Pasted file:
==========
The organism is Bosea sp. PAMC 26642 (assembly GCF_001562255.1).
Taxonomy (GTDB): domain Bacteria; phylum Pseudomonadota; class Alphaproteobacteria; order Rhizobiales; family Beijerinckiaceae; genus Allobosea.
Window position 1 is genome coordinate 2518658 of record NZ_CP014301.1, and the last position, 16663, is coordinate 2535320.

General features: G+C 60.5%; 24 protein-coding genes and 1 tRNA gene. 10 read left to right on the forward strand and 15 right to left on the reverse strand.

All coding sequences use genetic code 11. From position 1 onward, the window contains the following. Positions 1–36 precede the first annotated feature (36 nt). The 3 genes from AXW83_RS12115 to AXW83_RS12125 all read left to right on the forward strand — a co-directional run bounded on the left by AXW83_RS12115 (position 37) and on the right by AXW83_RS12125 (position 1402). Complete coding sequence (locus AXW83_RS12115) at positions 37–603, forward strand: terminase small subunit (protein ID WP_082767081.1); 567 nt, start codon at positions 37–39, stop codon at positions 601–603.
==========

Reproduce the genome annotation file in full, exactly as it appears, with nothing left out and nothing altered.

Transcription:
The organism is Bosea sp. PAMC 26642 (assembly GCF_001562255.1).
Taxonomy (GTDB): domain Bacteria; phylum Pseudomonadota; class Alphaproteobacteria; order Rhizobiales; family Beijerinckiaceae; genus Allobosea.
Window position 1 is genome coordinate 2518658 of record NZ_CP014301.1, and the last position, 16663, is coordinate 2535320.

General features: G+C 60.5%; 24 protein-coding genes and 1 tRNA gene. 10 read left to right on the forward strand and 15 right to left on the reverse strand.

All coding sequences use genetic code 11. From position 1 onward, the window contains the following. Positions 1–36 precede the first annotated feature (36 nt). The 3 genes from AXW83_RS12115 to AXW83_RS12125 all read left to right on the forward strand — a co-directional run bounded on the left by AXW83_RS12115 (position 37) and on the right by AXW83_RS12125 (position 1402). Complete coding sequence (locus AXW83_RS12115) at positions 37–603, forward strand: terminase small subunit (protein ID WP_082767081.1); 567 nt, start codon at positions 37–39, stop codon at positions 601–603.